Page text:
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art of reporting for several years subsequent, that sketches only of the debates were preserved by the reporters.
In the selection of the Speeches in Congress, two objects have directed the Compiler in his choice—the eloquence of the productions, and the importance of the subjects of discussion; and as far as practicable, he has given preference to those which unite both these qualities. He has endeavored, without regard to the political parties which have existed, to make the selection in such manner as to furnish a view of the most important subjects which have engaged the deliberations of Congress. Several speeches, originally reported in the third person, have been changed to the first with as little alteration in the phraseology as possible.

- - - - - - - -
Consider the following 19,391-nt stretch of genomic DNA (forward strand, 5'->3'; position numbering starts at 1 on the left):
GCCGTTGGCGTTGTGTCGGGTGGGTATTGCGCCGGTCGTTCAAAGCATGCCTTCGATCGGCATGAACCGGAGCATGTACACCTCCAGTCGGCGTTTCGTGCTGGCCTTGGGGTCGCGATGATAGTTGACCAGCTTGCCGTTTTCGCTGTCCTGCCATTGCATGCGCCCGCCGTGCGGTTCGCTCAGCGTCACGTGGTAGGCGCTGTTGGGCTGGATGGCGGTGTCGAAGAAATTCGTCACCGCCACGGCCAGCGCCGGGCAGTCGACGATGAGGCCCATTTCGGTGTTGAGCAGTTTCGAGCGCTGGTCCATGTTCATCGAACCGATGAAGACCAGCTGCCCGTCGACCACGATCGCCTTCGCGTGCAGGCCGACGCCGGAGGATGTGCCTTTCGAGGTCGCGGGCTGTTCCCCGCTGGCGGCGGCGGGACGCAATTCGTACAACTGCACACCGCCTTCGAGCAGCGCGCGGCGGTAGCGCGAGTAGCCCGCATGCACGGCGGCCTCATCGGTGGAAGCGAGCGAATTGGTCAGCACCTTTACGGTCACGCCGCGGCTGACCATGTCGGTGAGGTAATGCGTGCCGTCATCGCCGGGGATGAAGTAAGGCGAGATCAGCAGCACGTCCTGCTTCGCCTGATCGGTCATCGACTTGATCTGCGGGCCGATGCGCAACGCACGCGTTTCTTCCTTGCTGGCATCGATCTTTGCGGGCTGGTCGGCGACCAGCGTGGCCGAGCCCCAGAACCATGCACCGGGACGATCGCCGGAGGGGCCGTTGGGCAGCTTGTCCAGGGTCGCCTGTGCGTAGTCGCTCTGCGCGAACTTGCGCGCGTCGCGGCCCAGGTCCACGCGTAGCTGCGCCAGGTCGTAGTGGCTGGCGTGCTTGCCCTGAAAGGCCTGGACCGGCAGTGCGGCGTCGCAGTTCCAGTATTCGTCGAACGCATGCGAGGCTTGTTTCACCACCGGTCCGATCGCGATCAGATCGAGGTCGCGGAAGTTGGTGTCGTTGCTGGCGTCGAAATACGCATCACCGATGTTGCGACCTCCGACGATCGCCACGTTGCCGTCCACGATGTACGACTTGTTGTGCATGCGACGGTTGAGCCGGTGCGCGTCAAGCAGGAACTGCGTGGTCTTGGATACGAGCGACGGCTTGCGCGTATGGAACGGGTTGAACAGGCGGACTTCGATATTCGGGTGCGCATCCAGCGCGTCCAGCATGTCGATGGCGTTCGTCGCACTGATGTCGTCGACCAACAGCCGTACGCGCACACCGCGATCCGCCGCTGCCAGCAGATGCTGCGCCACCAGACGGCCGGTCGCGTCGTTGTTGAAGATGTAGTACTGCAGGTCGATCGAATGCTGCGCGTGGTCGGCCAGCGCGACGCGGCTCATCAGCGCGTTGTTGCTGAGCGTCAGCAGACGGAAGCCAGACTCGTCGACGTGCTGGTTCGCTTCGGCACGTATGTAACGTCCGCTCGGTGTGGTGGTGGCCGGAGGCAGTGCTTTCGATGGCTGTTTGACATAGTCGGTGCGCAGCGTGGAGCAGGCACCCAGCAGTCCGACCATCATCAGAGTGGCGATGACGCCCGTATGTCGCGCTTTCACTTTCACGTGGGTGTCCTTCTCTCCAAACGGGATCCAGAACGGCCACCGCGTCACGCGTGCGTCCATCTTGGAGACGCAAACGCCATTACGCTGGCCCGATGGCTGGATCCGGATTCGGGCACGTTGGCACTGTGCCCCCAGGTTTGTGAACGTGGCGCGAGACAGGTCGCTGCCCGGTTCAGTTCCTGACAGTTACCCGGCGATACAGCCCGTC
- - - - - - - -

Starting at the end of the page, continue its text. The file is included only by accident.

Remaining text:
In Forensic Eloquence, great excellence has been attained in this country; but most of the efforts in this department have passed away with the occasions which gave them birth, or exist only in the recollections of those who heard them.
In the prosecution of his undertaking, the Compiler has applied to every source from which he could expect to derive aid; and takes this opportunity to acknowledge his great obligations to numerous gentlemen, from whom he has received valuable assist
He still is sensible that, notwithstanding his exertions to render the collection as perfect as possible, it is not improbable that the sin of omission? may be justly laid to his charge.
But when it is considered how various and extensive are the materials from which the compilation has been made, he feels confident that due allowance will be made for any errors of this kind into which he may
Nov. 13, 1827.
CONTENTS OF VOLUME FIRST.
Mr. Madison's Speech on the British Treaty, in the